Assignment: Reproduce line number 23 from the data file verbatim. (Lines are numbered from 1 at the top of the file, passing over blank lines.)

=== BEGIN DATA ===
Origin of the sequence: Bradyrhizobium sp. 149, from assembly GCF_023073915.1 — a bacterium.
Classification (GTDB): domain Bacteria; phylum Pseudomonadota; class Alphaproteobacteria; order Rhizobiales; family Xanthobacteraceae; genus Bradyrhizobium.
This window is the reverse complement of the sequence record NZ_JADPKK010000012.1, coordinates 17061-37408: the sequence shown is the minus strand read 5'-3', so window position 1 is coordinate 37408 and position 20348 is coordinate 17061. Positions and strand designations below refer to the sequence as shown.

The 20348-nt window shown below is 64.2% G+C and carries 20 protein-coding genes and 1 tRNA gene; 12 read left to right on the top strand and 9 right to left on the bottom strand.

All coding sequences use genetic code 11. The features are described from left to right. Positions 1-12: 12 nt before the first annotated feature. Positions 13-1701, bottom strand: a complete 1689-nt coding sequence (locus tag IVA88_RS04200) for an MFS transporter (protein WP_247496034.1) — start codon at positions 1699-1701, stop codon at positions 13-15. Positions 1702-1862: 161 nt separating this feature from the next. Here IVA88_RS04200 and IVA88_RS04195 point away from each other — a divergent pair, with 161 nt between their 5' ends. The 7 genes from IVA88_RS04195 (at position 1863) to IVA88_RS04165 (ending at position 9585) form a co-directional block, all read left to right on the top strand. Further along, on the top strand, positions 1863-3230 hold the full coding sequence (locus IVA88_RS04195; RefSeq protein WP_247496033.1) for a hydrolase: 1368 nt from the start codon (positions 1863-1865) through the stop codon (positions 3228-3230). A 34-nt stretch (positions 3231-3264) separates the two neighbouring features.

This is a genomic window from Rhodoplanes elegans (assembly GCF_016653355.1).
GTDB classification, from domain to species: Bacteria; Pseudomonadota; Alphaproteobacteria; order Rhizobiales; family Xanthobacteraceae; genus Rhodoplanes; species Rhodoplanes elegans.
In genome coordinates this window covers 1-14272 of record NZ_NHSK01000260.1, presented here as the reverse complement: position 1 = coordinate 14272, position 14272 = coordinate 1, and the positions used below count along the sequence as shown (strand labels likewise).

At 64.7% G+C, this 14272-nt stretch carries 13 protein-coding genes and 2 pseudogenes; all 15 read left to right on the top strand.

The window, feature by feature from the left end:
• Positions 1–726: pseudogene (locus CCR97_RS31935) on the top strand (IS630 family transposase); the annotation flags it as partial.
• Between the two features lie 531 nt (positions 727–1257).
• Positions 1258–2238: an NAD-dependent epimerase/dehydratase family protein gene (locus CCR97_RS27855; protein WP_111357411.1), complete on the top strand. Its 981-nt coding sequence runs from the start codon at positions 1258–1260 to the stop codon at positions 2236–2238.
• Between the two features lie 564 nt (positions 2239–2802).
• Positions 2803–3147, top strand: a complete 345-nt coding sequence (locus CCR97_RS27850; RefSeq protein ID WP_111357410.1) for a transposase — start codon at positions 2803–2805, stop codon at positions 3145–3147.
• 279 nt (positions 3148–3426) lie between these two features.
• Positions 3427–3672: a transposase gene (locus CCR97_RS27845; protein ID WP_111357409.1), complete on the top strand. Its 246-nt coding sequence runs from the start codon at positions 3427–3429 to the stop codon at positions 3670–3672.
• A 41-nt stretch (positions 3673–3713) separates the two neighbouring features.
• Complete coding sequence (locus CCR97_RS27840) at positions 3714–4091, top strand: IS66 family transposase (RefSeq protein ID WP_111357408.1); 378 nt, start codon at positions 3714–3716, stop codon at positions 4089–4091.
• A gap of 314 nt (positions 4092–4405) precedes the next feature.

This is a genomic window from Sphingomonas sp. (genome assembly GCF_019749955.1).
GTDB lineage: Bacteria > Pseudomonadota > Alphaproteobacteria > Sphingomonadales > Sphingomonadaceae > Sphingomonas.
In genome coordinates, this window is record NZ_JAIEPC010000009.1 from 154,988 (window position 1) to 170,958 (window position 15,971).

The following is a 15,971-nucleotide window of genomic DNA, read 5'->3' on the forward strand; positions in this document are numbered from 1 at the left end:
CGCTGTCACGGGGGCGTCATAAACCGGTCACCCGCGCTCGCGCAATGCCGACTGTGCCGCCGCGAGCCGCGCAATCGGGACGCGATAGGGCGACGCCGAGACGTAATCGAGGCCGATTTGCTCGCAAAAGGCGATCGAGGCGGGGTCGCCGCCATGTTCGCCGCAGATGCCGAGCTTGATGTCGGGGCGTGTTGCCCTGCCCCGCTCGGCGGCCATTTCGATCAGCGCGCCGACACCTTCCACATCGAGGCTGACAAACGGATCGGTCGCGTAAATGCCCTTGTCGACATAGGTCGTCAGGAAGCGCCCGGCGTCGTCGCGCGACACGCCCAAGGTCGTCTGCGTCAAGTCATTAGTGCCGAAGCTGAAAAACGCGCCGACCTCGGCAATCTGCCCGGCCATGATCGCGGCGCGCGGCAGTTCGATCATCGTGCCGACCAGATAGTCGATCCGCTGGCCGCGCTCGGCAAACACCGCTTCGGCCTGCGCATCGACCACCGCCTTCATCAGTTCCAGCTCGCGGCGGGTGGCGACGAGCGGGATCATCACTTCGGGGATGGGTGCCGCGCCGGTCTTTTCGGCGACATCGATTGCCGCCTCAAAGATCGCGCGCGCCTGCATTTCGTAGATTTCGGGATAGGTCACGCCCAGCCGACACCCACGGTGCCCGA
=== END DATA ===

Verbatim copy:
In genome coordinates, this window is record NZ_JAIEPC010000009.1 from 154,988 (window position 1) to 170,958 (window position 15,971).